In today’s blog, we’ll touch on the power of onsite surveys and some tips to get the most out of them. But first, let’s take a step back to cover the basics.
What is an onsite survey?
For the purposes of this blog, an onsite survey is a quick survey that asks website visitors some questions about their website experience. Other names for it include consumer survey, website feedback survey, or just a plain old website survey. Many companies have them pop up in the bottom right-hand corner of the site, or load them if you navigate away from the website. You can see some examples below:
Google Consumer Survey
Qualaroo Website Survey
PowerSurveyPlus CRM Add-on by PowerObjects
Why do we do onsite surveys?
Onsite surveys are typically used to help with conversion rate optimization, or CRO. In short, conversion rate optimization is a fancy marketing term for improving the rate at which people “raise their hands” for your products and/or services.
In terms of your website, raising a hand usually means filling out a web form, engaging in live chat, or purchasing your products. It’s a process by which someone is willing to give you their personal information or even their money—which may be very dear to them—in exchange for something. Once you have that info, they are “converted”—they’re in your system, and by system, we of course mean CRM.
There’s a special distinction to make before we get any further. When someone fills out an onsite survey, they are not actually raising their hand. An onsite survey is not typically a lead generator itself, even though it is technically a web form. Instead, it’s designed to give you information about the visitor’s experience so that you can improve and refine your website to get more people to raise their hand in the future. Onsite surveys can give you customer/prospect intelligence without asking the visitor to give away precious data such as their name and email.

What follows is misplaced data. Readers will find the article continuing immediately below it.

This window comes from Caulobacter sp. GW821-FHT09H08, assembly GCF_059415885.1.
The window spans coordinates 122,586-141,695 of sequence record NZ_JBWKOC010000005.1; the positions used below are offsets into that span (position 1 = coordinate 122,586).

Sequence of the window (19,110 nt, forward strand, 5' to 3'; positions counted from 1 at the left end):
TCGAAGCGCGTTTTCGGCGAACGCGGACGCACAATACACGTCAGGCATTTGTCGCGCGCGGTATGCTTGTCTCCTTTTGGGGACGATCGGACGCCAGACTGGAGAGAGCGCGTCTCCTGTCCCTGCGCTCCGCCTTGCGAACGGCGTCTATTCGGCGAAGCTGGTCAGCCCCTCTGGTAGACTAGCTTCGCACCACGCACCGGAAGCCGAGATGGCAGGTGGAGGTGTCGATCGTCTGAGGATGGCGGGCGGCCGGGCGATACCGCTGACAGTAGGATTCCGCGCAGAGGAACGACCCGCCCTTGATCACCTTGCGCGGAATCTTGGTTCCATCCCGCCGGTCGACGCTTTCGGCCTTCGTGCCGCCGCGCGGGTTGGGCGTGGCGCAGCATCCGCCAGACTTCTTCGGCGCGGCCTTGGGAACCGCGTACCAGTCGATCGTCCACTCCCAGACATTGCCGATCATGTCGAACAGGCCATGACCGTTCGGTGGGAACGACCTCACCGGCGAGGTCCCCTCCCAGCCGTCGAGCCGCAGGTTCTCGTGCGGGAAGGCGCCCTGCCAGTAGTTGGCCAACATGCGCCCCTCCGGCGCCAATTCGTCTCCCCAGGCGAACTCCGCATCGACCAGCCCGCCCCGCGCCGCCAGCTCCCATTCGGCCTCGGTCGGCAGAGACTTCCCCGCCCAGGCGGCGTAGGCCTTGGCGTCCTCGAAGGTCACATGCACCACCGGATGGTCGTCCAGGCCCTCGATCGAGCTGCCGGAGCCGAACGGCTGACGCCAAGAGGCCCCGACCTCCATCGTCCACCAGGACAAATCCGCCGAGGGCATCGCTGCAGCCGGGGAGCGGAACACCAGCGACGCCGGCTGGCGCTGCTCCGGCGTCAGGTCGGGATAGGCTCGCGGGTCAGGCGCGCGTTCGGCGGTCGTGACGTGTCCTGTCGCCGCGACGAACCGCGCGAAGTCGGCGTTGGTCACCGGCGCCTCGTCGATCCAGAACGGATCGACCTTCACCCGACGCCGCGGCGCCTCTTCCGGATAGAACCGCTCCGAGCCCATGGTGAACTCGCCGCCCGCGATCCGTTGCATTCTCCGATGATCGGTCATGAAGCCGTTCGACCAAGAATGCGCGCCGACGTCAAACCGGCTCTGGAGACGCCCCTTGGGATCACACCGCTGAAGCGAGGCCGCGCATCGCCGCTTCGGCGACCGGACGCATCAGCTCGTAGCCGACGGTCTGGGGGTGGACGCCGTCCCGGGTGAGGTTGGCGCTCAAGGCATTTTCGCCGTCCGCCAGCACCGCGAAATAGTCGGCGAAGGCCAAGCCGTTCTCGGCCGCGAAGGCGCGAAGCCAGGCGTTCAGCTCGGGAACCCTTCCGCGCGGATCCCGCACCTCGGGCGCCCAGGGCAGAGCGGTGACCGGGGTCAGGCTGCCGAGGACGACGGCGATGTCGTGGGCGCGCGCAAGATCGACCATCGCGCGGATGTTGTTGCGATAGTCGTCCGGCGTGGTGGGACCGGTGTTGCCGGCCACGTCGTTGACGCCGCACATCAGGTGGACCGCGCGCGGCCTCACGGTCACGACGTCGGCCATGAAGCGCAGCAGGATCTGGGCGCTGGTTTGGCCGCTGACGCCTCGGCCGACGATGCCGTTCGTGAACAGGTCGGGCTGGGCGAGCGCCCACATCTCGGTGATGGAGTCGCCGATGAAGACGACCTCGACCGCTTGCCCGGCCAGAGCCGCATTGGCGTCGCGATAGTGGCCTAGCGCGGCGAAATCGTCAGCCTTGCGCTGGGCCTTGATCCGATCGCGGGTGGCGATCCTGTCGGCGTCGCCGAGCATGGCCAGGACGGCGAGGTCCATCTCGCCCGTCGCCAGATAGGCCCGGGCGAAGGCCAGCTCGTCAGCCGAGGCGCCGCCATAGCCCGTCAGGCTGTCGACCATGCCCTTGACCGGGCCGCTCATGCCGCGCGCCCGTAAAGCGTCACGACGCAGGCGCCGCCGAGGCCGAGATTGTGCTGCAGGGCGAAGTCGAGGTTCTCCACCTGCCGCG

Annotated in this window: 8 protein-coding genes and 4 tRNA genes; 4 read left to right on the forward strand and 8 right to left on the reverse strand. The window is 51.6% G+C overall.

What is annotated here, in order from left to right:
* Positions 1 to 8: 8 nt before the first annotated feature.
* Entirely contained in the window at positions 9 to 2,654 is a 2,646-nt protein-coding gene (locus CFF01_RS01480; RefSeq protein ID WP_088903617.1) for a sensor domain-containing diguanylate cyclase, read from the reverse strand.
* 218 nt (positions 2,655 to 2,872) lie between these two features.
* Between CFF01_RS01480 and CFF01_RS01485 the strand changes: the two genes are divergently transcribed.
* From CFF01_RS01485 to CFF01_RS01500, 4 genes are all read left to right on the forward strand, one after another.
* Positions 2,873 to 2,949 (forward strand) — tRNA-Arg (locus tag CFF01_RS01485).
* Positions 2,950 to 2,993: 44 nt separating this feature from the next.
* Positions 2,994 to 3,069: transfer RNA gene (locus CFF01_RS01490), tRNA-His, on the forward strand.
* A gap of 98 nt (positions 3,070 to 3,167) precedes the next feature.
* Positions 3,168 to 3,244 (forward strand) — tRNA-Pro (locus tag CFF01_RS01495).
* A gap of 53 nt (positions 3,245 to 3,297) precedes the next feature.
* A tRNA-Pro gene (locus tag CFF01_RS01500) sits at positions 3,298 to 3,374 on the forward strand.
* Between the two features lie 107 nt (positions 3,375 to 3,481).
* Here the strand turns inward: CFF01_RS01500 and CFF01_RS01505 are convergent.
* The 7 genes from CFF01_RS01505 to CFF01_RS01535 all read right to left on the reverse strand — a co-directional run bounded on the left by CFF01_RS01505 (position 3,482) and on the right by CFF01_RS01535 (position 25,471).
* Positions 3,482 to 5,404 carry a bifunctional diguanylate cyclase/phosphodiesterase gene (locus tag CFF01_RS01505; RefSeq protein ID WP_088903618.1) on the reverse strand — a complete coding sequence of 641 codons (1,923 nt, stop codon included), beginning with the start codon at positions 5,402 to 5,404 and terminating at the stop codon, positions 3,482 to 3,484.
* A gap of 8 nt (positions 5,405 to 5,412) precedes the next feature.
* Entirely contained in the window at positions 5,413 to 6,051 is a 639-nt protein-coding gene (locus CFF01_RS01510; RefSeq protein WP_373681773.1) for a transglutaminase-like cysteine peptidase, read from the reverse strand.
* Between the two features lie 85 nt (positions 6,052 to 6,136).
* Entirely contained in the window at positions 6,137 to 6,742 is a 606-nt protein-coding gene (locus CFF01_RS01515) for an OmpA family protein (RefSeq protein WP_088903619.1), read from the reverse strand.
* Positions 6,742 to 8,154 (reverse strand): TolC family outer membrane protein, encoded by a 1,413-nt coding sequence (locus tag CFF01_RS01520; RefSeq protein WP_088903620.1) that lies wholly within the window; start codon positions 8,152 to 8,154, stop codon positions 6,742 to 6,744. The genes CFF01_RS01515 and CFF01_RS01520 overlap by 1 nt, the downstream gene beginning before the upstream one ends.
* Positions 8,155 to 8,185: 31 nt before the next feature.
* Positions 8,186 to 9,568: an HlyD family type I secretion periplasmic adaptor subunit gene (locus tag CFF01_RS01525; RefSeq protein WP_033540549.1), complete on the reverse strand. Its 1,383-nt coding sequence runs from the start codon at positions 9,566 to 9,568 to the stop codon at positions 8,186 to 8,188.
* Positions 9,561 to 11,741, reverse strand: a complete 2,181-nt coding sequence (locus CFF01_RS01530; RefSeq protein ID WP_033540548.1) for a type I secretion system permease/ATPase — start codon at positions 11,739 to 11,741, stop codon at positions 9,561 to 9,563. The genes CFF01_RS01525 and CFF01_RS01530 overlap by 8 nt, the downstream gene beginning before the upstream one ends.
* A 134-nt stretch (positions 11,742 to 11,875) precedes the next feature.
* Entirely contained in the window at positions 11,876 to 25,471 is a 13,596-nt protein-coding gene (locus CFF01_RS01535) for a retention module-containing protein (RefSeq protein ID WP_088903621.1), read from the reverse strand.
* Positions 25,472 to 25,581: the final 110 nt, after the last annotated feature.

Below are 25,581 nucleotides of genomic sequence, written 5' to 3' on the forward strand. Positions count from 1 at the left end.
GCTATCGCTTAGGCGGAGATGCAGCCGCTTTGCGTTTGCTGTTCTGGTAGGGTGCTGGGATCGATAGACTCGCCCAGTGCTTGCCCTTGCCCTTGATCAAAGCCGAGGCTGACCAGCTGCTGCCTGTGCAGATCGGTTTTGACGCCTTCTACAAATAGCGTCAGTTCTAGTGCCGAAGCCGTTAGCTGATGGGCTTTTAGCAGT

What are some common things to ask in an onsite survey?
You can ask anything you want in an onsite survey. Think of things that you may not be able to glean from analytics—this is typically more qualitative data such as:
- Did you find what you were looking for today?
- How can we make our website experience better in the future?
- How likely are you to recommend this website to someone else?
- Overall, how would you rate your experience today?
Okay, now on to the good stuff!
5 Tips to Setting Up Onsite Surveys
1. Keep it simple.
They should be short and sweet. REALLY short and sweet. This is not an interrogation. People are doing you a favor by filling out this form (unless you’ve given them some incentive) so make sure you’re not asking too much of them! It should be roughly 1-5 questions that visitors can fill out in less than a minute.
2. Don’t box your visitors in.
If you have a question and offer a number of choices for an answer, consider leaving an area for an “other” answer that is not in your drop-down—a blank field where the user can enter their own answer. This may open your eyes to something you hadn’t previously considered.
3. Get qualitative data you can’t get through analytics.
In theory, you shouldn’t need to ask them what type of device or browser visitors are using. You want to know more about their feelings. Did they have a good experience? What didn’t they like? What did they hope to find, and did they find it?
4. Test your survey!
Not seeing anyone fill out your form? Try making changes to the form, one variable at a time. You could try changing the wording of a question. Or switch up a question type from drop-down to a multiple choice. Or make your survey shorter. Give each test some time and see how your response rate changes!
5. Consider running different surveys for different web properties or areas of your site.
If you have a very large site, the data you’re looking for may vary greatly from area to area. Tailor your onsite surveys to the specific data you’re looking for and you may get even more value!
Finally, consider using PowerSurveyPlus for your onsite surveys. This CRM add-on by PowerObjects pulls survey data back into CRM for you automagically—who wouldn’t love that?